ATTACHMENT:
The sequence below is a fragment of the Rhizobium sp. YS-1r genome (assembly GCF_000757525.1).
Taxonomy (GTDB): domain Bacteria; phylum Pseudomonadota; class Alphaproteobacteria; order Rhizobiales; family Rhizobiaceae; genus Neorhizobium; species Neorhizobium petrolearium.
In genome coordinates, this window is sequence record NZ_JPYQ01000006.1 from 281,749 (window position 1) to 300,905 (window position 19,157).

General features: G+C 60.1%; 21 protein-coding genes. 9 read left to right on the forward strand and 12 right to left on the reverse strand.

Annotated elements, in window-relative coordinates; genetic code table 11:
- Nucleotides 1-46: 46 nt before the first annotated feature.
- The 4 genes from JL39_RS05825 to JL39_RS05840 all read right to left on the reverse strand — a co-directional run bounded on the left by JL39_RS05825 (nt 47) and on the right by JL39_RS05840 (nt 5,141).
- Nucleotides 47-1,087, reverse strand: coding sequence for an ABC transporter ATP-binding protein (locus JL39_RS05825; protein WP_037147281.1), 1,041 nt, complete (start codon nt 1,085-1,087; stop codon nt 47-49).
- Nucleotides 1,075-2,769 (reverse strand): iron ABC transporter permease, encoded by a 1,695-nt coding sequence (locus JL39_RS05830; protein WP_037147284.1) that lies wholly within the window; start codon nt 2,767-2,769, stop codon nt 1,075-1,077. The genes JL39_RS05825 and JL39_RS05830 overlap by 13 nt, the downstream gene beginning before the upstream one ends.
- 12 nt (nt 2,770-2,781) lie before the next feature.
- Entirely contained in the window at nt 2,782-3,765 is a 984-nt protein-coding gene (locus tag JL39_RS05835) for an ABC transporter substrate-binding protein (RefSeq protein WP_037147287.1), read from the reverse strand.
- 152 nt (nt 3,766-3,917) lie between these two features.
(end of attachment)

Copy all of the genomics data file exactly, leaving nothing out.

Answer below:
The sequence below is a fragment of the Rhizobium sp. YS-1r genome (assembly GCF_000757525.1).
Taxonomy (GTDB): domain Bacteria; phylum Pseudomonadota; class Alphaproteobacteria; order Rhizobiales; family Rhizobiaceae; genus Neorhizobium; species Neorhizobium petrolearium.
In genome coordinates, this window is sequence record NZ_JPYQ01000006.1 from 281,749 (window position 1) to 300,905 (window position 19,157).

General features: G+C 60.1%; 21 protein-coding genes. 9 read left to right on the forward strand and 12 right to left on the reverse strand.

Annotated elements, in window-relative coordinates; genetic code table 11:
- Nucleotides 1-46: 46 nt before the first annotated feature.
- The 4 genes from JL39_RS05825 to JL39_RS05840 all read right to left on the reverse strand — a co-directional run bounded on the left by JL39_RS05825 (nt 47) and on the right by JL39_RS05840 (nt 5,141).
- Nucleotides 47-1,087, reverse strand: coding sequence for an ABC transporter ATP-binding protein (locus JL39_RS05825; protein WP_037147281.1), 1,041 nt, complete (start codon nt 1,085-1,087; stop codon nt 47-49).
- Nucleotides 1,075-2,769 (reverse strand): iron ABC transporter permease, encoded by a 1,695-nt coding sequence (locus JL39_RS05830; protein WP_037147284.1) that lies wholly within the window; start codon nt 2,767-2,769, stop codon nt 1,075-1,077. The genes JL39_RS05825 and JL39_RS05830 overlap by 13 nt, the downstream gene beginning before the upstream one ends.
- 12 nt (nt 2,770-2,781) lie before the next feature.
- Entirely contained in the window at nt 2,782-3,765 is a 984-nt protein-coding gene (locus tag JL39_RS05835) for an ABC transporter substrate-binding protein (RefSeq protein WP_037147287.1), read from the reverse strand.
- 152 nt (nt 3,766-3,917) lie between these two features.